Oh, how the markets change. Last night, we took a look at Will Ohman, a lefty reliever coming off of the best season of his career, who may be in line to take a 40 percent paycut off of his $1.6 mil salary in 2008. Today, our subject of discussion is Eric Gagne, who, in 2007, posted a +1.1 win value just two-tenths of a win higher than Ohman’s +0.9 last season, yet somehow parlayed that production into a $10 mil salary from the Brewers. The deal was questionable at best at the time of the signing and looked downright foolish at the end of the season.
In 50 games, Gagne posted a 5.44 ERA and 6.13 FIP, actually costing the Brewers an entire win on the season. With a -1.0 WAR, it would have cost the Brewers $4.6 mil just to get back to replacement level at his roster spot. Well, Gagne is going to return to the Brewers in 2009, albeit under much different circumstances. This time around, he is not guaranteed a roster spot, and even if incentives kick in, the contract maxes out at $4.5 mil, under half of last year’s figure.
If he makes the big league roster out of Spring Training, Gagne will earn a base salary of $1.5 mil. Up to $2 mil in incentives can be earned by pitching anywhere from 25-60 games. Lastly, another $1 mil could be had by finishing 50-65 games, which simply isn’t going to happen. Assuming he pitches in 45 games with the major league team, Gagne looks poised to make around $3 mil next season. And yet Will Ohman, with better and more consistent production over the last three years is struggling to sniff $1 mil on a 1-yr deal?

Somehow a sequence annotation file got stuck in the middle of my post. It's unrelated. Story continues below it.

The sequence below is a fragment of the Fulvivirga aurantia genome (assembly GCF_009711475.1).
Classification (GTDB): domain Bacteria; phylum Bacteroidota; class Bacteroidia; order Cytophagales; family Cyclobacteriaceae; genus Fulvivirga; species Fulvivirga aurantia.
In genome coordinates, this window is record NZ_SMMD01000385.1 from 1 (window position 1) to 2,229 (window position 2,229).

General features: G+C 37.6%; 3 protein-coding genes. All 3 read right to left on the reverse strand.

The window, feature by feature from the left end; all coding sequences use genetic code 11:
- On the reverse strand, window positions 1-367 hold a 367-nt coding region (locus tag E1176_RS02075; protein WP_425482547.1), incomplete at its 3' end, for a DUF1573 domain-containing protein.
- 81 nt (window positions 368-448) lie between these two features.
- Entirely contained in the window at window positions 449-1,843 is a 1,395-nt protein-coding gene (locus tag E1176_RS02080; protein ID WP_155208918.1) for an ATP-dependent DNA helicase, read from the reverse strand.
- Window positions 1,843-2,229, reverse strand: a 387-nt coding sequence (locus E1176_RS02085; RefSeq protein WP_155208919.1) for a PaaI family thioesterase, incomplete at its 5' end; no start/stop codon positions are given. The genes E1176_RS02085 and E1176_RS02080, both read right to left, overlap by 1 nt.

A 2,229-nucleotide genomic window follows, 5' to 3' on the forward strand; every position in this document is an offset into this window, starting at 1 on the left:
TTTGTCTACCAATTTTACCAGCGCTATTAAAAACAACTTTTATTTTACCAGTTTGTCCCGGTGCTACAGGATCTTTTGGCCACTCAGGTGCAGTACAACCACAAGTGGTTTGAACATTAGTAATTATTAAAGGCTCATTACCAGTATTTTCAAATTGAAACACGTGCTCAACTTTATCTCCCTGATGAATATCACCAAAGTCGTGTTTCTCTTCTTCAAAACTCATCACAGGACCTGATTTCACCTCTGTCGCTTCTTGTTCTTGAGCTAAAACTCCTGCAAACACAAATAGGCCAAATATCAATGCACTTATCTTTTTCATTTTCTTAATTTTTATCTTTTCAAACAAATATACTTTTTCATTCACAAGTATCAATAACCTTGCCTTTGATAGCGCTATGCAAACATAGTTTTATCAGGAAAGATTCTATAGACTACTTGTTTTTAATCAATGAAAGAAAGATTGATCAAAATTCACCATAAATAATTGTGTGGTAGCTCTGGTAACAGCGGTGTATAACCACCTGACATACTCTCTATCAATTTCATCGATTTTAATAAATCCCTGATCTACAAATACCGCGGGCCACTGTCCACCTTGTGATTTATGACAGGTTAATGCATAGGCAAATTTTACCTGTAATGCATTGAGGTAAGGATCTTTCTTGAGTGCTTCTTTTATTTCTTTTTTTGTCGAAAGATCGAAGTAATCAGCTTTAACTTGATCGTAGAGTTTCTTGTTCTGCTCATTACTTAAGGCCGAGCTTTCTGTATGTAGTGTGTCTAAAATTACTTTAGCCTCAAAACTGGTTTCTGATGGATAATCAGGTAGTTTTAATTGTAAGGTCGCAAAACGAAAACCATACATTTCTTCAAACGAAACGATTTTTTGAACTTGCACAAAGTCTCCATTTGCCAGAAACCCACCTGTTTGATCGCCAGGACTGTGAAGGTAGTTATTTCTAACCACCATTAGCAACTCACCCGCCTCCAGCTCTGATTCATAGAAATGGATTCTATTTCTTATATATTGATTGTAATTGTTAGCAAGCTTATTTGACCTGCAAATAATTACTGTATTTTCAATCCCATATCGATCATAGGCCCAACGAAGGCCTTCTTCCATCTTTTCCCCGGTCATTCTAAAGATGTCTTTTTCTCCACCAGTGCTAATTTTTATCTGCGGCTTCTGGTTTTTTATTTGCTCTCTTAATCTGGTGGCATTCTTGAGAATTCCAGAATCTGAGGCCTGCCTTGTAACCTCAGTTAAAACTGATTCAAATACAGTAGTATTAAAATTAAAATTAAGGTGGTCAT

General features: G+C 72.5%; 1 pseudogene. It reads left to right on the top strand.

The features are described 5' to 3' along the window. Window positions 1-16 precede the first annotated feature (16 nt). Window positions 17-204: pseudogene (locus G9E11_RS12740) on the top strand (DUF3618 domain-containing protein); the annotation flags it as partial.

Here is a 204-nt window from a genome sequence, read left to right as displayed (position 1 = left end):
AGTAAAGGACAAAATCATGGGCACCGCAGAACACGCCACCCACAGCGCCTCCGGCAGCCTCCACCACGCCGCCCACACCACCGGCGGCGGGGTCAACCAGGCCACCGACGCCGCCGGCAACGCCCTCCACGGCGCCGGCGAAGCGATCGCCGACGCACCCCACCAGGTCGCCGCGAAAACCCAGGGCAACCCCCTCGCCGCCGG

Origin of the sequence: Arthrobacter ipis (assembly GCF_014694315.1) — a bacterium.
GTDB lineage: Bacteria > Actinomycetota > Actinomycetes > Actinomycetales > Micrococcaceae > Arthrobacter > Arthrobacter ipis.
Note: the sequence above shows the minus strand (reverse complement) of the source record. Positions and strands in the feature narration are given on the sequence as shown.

GM Doug Melvin stated that Gagne pitched much better in the second half of the season. In his first 25 games, Gagne produced a 7.03 ERA with 16 BB and 23 K in 24.1 innings. He could still strike hitters out but his control vanished and too many baserunners came around to score. In his next 25 games, the numbers vastly improved to the tune of a 3.68 ERA, 6 BB and 15 K, and a lower home run rate.
Under the lenses of this microscope, the deal looks great for the Brewers. Gagne isn’t guaranteed any money, and if he pitches like he did down the stretch in 2008, his production would likely command the $3-$3.5 mil anyways. If his second half numbers turned out to be flukey and the result of much-needed regression, no harm, no foul, and the Brewers can cut him before the regular season gets underway.
Bringing in formerly great pitchers and giving them a chance to revert to their former selves is a fine tactic utilized by many GMs. Doing so at a $10 mil salary isn’t as sound. A $1.5 mil base salary with potential for incentives, or a deal with similar terms, is the way to go, making this a win for the Brewers.